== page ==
The CZ Upland Ultralight is lightweight reliability at a reasonable price.
I’m an old grouse hunter. By that I mean I don’t think of myself as really old, but I used to hunt grouse and thought I was pretty gung-ho about it. I had an array of different pointing dogs over a span of several years, English pointers, a Brittany; I even had a Vizsla. Some of them occasionally hunted within my zip code and pointed grouse. Finally for me, because of the lack of ruffed grouse in my area (southern and eastern West Virginia), ruffed grouse hunting became more like exercise than hunting. I forsook the trail of the grouse and started pursuing fall Eastern turkeys with dogs almost exclusively, but that’s another story.
A Case for Lightweight Shotguns
One of the things I picked up on quickly (I may have been born at night but it wasn’t last night) was that most grouse hunters wanted a light shotgun. We can even take this back to the Winchester Model 59. Very little is heard about this shotgun today, despite the fact that it was so revolutionary at the time. Not only did the Model 59 have an aluminum receiver to help with weight, but Winchester created the barrel by wrapping huge lengths of glass fiber (reportedly over 500 miles) around a thin steel liner. The fiber was then fused and bonded to the liner. The result was a semiauto shotgun that weighed less than six pounds.
In addition, the Model 59 had some of the first screw-in chokes available. Eastern grouse hunters grabbed these guns up with abandon. Critics said the Model 59 kicked too hard and the gun was too light on the muzzle, which made it very fast to point, or not, depending on if you were a Model 59 fan. Most of the hunters who liked the Model 59 just carried it and killed grouse.
I went through a fairly long love affair with the Ithaca Model 37 pump gun and have always liked them. My Dad and I had a pair of them that we grouse hunted with for several years; I think they went down the road in one of his gun trading ventures.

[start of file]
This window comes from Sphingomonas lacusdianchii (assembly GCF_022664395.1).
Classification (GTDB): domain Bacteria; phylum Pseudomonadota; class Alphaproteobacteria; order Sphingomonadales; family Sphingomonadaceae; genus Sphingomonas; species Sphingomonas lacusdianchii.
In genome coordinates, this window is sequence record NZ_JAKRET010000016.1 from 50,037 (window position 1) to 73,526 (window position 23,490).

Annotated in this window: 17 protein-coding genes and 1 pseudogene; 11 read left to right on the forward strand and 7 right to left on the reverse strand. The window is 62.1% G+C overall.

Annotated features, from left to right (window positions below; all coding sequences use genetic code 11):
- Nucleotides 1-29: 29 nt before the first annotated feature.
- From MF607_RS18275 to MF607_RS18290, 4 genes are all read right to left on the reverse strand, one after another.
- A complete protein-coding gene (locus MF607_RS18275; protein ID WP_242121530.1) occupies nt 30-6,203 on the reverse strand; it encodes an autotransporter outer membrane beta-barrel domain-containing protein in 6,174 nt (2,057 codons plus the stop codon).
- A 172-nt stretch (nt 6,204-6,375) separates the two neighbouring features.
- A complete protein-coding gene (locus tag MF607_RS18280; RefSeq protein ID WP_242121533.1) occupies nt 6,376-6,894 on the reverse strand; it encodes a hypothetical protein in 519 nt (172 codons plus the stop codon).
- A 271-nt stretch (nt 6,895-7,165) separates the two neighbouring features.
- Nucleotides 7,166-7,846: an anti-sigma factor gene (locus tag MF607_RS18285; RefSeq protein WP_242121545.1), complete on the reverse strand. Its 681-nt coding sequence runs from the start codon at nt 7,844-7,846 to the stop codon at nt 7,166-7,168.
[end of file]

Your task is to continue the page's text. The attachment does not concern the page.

The Franchi (or as we say in my neck of the woods, “Frenchie”) Model 48 AL was long a rock star with the mountain grouse hunters I associated with. The reason was the same as the other shotguns mentioned, weight. The Franchi 48 12-gauge tipped the scales at about 6 pounds, 20-gauge, 5 ½; and for a group of hunters that were used to toting Browning A5s (the Humpback Browning), Model 12 Winchesters and others, it was a religious experience the first time they picked up a Franchi 48. Climbing hills and wading through thickets in the southern Appalachians all day made a light shotgun a pearl of great price.
I had a similar religious experience some years ago when I wandered into the CZ-USA booth at the NRA convention. I had taken the path to become a gun writer and was told I needed to go to events like NRA and the SHOT Show. With no little amount of trepidation being new to all this, I was quickly put at ease by staffers in the CZ booth. The first gun they handed me was the Upland Ultralight, and when that shotgun transferred to my hands I knew I would have to own one. It was love at first sight. I was holding a nice looking over-and-under shotgun that would not require a co-signer for me to buy — and the 12-gauge weighed 6 pounds, the 20-gauge, 5 ½.